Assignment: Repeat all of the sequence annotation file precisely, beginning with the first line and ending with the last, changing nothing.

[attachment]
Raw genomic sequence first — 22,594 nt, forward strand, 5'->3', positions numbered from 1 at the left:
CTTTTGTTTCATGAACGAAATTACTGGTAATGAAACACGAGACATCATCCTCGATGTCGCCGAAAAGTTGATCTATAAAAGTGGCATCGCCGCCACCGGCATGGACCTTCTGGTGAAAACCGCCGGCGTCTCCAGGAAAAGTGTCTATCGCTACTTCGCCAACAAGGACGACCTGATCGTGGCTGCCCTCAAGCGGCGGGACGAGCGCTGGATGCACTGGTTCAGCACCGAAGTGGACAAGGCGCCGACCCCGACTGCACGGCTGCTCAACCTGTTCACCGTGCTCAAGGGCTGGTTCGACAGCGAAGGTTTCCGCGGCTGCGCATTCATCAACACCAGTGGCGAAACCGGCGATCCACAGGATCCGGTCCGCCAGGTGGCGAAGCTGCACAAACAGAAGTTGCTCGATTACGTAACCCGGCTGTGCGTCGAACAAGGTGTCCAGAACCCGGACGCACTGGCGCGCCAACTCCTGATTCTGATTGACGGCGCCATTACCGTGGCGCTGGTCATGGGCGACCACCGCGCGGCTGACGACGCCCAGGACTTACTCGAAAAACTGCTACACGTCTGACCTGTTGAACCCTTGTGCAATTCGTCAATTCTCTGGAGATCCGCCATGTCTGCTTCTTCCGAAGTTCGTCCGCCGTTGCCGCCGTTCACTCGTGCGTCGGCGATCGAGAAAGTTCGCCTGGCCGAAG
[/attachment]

Raw genomic sequence first — 22,594 nt, forward strand, 5'->3', positions numbered from 1 at the left:
CTTTTGTTTCATGAACGAAATTACTGGTAATGAAACACGAGACATCATCCTCGATGTCGCCGAAAAGTTGATCTATAAAAGTGGCATCGCCGCCACCGGCATGGACCTTCTGGTGAAAACCGCCGGCGTCTCCAGGAAAAGTGTCTATCGCTACTTCGCCAACAAGGACGACCTGATCGTGGCTGCCCTCAAGCGGCGGGACGAGCGCTGGATGCACTGGTTCAGCACCGAAGTGGACAAGGCGCCGACCCCGACTGCACGGCTGCTCAACCTGTTCACCGTGCTCAAGGGCTGGTTCGACAGCGAAGGTTTCCGCGGCTGCGCATTCATCAACACCAGTGGCGAAACCGGCGATCCACAGGATCCGGTCCGCCAGGTGGCGAAGCTGCACAAACAGAAGTTGCTCGATTACGTAACCCGGCTGTGCGTCGAACAAGGTGTCCAGAACCCGGACGCACTGGCGCGCCAACTCCTGATTCTGATTGACGGCGCCATTACCGTGGCGCTGGTCATGGGCGACCACCGCGCGGCTGACGACGCCCAGGACTTACTCGAAAAACTGCTACACGTCTGACCTGTTGAACCCTTGTGCAATTCGTCAATTCTCTGGAGATCCGCCATGTCTGCTTCTTCCGAAGTTCGTCCGCCGTTGCCGCCGTTCACTCGTGCGTCGGCGATCGAGAAAGTTCGCCTGGCCGAAG